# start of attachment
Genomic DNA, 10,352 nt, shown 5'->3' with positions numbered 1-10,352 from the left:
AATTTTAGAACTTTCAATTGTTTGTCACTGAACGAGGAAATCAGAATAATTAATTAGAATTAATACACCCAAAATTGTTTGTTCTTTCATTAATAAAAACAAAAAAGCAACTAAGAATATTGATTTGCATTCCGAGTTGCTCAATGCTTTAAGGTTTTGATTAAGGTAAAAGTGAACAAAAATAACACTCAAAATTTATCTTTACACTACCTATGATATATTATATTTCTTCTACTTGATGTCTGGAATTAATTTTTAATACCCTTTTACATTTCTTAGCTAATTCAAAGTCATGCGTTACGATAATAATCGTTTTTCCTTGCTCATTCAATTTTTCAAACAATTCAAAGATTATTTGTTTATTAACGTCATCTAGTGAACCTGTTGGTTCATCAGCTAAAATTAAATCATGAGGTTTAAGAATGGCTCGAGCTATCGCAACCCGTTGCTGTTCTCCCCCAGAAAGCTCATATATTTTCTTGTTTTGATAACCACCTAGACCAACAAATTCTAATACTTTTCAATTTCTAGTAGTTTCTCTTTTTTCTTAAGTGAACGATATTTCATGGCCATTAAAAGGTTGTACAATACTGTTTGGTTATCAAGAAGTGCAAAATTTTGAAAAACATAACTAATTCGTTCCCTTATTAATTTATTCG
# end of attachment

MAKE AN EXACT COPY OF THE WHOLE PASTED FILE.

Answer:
Genomic DNA, 10,352 nt, shown 5'->3' with positions numbered 1-10,352 from the left:
AATTTTAGAACTTTCAATTGTTTGTCACTGAACGAGGAAATCAGAATAATTAATTAGAATTAATACACCCAAAATTGTTTGTTCTTTCATTAATAAAAACAAAAAAGCAACTAAGAATATTGATTTGCATTCCGAGTTGCTCAATGCTTTAAGGTTTTGATTAAGGTAAAAGTGAACAAAAATAACACTCAAAATTTATCTTTACACTACCTATGATATATTATATTTCTTCTACTTGATGTCTGGAATTAATTTTTAATACCCTTTTACATTTCTTAGCTAATTCAAAGTCATGCGTTACGATAATAATCGTTTTTCCTTGCTCATTCAATTTTTCAAACAATTCAAAGATTATTTGTTTATTAACGTCATCTAGTGAACCTGTTGGTTCATCAGCTAAAATTAAATCATGAGGTTTAAGAATGGCTCGAGCTATCGCAACCCGTTGCTGTTCTCCCCCAGAAAGCTCATATATTTTCTTGTTTTGATAACCACCTAGACCAACAAATTCTAATACTTTTCAATTTCTAGTAGTTTCTCTTTTTTCTTAAGTGAACGATATTTCATGGCCATTAAAAGGTTGTACAATACTGTTTGGTTATCAAGAAGTGCAAAATTTTGAAAAACATAACTAATTCGTTCCCTTATTAATTTATTCG